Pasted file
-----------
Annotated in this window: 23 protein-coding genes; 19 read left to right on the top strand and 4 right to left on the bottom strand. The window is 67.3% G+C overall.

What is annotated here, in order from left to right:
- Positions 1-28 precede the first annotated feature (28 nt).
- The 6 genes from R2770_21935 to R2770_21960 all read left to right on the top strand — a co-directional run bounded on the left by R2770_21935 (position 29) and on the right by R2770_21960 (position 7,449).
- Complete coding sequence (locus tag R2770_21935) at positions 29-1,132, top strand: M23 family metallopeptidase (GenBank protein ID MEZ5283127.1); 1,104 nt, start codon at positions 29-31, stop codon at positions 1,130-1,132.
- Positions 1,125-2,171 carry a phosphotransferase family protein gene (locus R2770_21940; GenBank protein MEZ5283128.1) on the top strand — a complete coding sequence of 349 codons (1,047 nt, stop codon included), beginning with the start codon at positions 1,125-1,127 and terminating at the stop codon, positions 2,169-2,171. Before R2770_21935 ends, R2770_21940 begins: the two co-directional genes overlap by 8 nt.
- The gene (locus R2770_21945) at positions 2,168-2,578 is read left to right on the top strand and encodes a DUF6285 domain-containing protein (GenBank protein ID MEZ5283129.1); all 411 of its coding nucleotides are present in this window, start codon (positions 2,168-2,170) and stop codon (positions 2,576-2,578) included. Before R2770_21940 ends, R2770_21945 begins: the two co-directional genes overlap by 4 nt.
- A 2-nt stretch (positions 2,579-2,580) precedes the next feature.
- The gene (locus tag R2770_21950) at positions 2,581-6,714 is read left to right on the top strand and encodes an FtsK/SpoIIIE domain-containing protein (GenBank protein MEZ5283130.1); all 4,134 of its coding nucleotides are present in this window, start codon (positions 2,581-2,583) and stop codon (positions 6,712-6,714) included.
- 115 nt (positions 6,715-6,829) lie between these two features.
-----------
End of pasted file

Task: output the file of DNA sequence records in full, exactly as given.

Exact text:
Annotated in this window: 23 protein-coding genes; 19 read left to right on the top strand and 4 right to left on the bottom strand. The window is 67.3% G+C overall.

What is annotated here, in order from left to right:
- Positions 1-28 precede the first annotated feature (28 nt).
- The 6 genes from R2770_21935 to R2770_21960 all read left to right on the top strand — a co-directional run bounded on the left by R2770_21935 (position 29) and on the right by R2770_21960 (position 7,449).
- Complete coding sequence (locus tag R2770_21935) at positions 29-1,132, top strand: M23 family metallopeptidase (GenBank protein ID MEZ5283127.1); 1,104 nt, start codon at positions 29-31, stop codon at positions 1,130-1,132.
- Positions 1,125-2,171 carry a phosphotransferase family protein gene (locus R2770_21940; GenBank protein MEZ5283128.1) on the top strand — a complete coding sequence of 349 codons (1,047 nt, stop codon included), beginning with the start codon at positions 1,125-1,127 and terminating at the stop codon, positions 2,169-2,171. Before R2770_21935 ends, R2770_21940 begins: the two co-directional genes overlap by 8 nt.
- The gene (locus R2770_21945) at positions 2,168-2,578 is read left to right on the top strand and encodes a DUF6285 domain-containing protein (GenBank protein ID MEZ5283129.1); all 411 of its coding nucleotides are present in this window, start codon (positions 2,168-2,170) and stop codon (positions 2,576-2,578) included. Before R2770_21940 ends, R2770_21945 begins: the two co-directional genes overlap by 4 nt.
- A 2-nt stretch (positions 2,579-2,580) precedes the next feature.
- The gene (locus tag R2770_21950) at positions 2,581-6,714 is read left to right on the top strand and encodes an FtsK/SpoIIIE domain-containing protein (GenBank protein MEZ5283130.1); all 4,134 of its coding nucleotides are present in this window, start codon (positions 2,581-2,583) and stop codon (positions 6,712-6,714) included.
- 115 nt (positions 6,715-6,829) lie between these two features.